This yummy fudge is the perfect way to use up all those little packets of white chocolate you always seem to have on hand. It’s soft and creamy with a distinct berry flavor, and it makes for a tasty treat at any holiday gathering. This recipe makes about three dozen pieces of fudge that will keep for at least two weeks in a sealed container.

Buckeye Fudge

Buckeye fudge is a classic combination of peanut butter and chocolate, and it makes for the perfect sweet treat. It’s creamy, rich and wonderfully addictive – just like peanut butter cups! This recipe makes about three dozen pieces of fudge that will keep for at least two weeks in a sealed container.

Rocky Road Fudge

Rocky road fudge is a classic combination of chocolate and marshmallow, and it makes for the perfect sweet treat. The rich chocolate is just as tasty as you’d imagine, but it blends perfectly with the chewy marshmallows for a treat that’s sure to satisfy! This recipe makes about three dozen pieces of fudge that will keep for at least two weeks in a sealed container.

Cherry Fudge

You can easily substitute your own favorite flavor of jam for the cherries. Just be sure to mix it thoroughly so the flavor is evenly distributed throughout each piece that comes out of the bowl. This recipe makes about three dozen pieces of fudge that will keep for at least two weeks in a sealed container.

Mint Julep Fudge 

Almond extract gives this fudge a delicious mint flavor that’s perfectly paired with the sweet candy coating. Just make sure you keep plenty on hand to include in each piece of your delectable dessert! This recipe makes about three dozen pieces of fudge that will keep for at least two weeks in a sealed container.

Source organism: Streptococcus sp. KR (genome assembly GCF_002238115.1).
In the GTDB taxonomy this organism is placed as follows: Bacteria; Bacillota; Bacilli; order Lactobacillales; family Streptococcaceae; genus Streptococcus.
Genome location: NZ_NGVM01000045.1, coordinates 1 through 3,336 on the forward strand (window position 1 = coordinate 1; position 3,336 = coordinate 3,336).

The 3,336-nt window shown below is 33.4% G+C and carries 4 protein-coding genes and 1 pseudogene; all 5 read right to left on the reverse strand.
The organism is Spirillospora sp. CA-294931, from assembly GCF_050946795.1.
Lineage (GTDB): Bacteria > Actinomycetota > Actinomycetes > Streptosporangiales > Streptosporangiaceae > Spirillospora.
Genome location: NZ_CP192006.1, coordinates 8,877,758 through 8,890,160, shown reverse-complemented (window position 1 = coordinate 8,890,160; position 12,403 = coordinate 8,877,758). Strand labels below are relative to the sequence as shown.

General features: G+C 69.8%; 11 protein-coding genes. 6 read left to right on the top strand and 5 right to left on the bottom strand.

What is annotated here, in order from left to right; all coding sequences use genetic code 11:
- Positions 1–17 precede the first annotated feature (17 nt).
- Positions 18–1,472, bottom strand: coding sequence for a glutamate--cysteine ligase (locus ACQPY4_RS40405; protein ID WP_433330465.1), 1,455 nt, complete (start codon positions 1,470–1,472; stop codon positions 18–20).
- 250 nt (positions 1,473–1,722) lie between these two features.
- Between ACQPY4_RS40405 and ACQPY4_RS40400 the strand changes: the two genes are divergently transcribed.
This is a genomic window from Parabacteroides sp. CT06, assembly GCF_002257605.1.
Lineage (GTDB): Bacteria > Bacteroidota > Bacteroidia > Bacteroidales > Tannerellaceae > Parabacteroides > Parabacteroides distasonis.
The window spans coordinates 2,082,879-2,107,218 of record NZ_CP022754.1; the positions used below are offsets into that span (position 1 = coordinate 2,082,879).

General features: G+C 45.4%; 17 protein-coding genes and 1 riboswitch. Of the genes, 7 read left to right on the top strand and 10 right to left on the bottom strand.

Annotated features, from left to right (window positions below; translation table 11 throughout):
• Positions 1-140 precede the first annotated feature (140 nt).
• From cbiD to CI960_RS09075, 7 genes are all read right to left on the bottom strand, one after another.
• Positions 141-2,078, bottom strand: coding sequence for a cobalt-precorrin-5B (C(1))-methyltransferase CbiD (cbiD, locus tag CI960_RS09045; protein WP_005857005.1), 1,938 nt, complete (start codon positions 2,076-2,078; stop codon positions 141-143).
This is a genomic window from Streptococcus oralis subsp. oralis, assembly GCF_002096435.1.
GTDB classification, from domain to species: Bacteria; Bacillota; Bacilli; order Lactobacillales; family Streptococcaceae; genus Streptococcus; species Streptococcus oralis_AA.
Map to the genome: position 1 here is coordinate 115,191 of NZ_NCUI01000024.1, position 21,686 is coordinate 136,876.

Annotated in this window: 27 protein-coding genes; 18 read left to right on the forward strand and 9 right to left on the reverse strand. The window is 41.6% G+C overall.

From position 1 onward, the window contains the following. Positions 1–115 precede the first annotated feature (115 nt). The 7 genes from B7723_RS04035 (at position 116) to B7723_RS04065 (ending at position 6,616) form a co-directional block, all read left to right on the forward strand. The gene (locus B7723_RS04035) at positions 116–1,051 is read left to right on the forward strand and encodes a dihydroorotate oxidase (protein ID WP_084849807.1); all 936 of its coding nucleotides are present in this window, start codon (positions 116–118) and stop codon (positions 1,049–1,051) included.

FAQS

How do I store fudge?

It is best to keep the fudge refrigerated. You can also freeze it for up to three months if you like! If those options aren’t possible, however, you can always wrap your fudge in an airtight container and stash it in a cool, dry place instead.

How do I tell when my fudge is done?

The edges will usually begin to pull away from the sides of the bowl or pan a little bit, and you’ll see that it has begun to turn a pale golden color. You can use your finger to test this by touching the side; if it comes off clean, you know your fudge is ready.

How do I prevent my candy from becoming too hard?

It’s best to keep your treats in an airtight container in a cool, dry place. If you must refrigerate them, however, be sure to put wax paper between each layer for easy removal later on. Keep checking the fudge every few hours, and it should be okay!

What happens if my fudge doesn’t set up?

If your fudge doesn’t firm up after about an hour, there are a couple of things you can do. Put the candy back in the saucepan and warm it over low heat until it starts to melt again (don’t let it boil). Then add a few tablespoons of heavy whipping cream and stir until it looks smooth.

Continue to cook the mixture over low heat, stirring frequently, until the fudge will hold its shape after being dropped from a spoon (about two minutes). Immediately pour it into a prepared pan and let it cool completely before cutting into pieces.

If you do find that your fudge has become too hard, don’t worry. Just place the candy in a glass bowl and microwave it on half power for about one minute. Stir until smooth (it’s okay if it begins to melt), and then continue microwaving at half power for another 30 seconds or so until the chocolate is just warm.

What kind of chocolate should I use?

It’s best to use a type of chocolate that is specifically mentioned in the recipe. However, you can substitute semi-sweet or dark (semisweet) baking chocolate if necessary. Be sure the flavor and texture are similar, however; you don’t want your fudge to turn out gritty or grainy!

Conclusion:

Knowledge of fudge is important to distinguish between types of fudge correctly. Fudge can come in many different flavors and consistencies, therefore it is essential for consumers to know what they are buying so that they know what consistency and flavor to expect prior to purchasing it. While the ingredients may vary from recipe to recipe, fudge is a specific type of candy with strict nutritional facts and consistencies.